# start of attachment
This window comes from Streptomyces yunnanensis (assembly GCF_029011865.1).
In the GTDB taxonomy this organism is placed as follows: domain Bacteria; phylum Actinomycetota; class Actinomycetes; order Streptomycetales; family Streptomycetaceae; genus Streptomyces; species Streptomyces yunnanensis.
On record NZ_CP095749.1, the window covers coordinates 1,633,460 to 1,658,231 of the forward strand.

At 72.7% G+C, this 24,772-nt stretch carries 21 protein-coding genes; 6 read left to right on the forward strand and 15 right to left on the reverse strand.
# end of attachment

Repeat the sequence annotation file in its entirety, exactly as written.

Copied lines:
This window comes from Streptomyces yunnanensis (assembly GCF_029011865.1).
In the GTDB taxonomy this organism is placed as follows: domain Bacteria; phylum Actinomycetota; class Actinomycetes; order Streptomycetales; family Streptomycetaceae; genus Streptomyces; species Streptomyces yunnanensis.
On record NZ_CP095749.1, the window covers coordinates 1,633,460 to 1,658,231 of the forward strand.

At 72.7% G+C, this 24,772-nt stretch carries 21 protein-coding genes; 6 read left to right on the forward strand and 15 right to left on the reverse strand.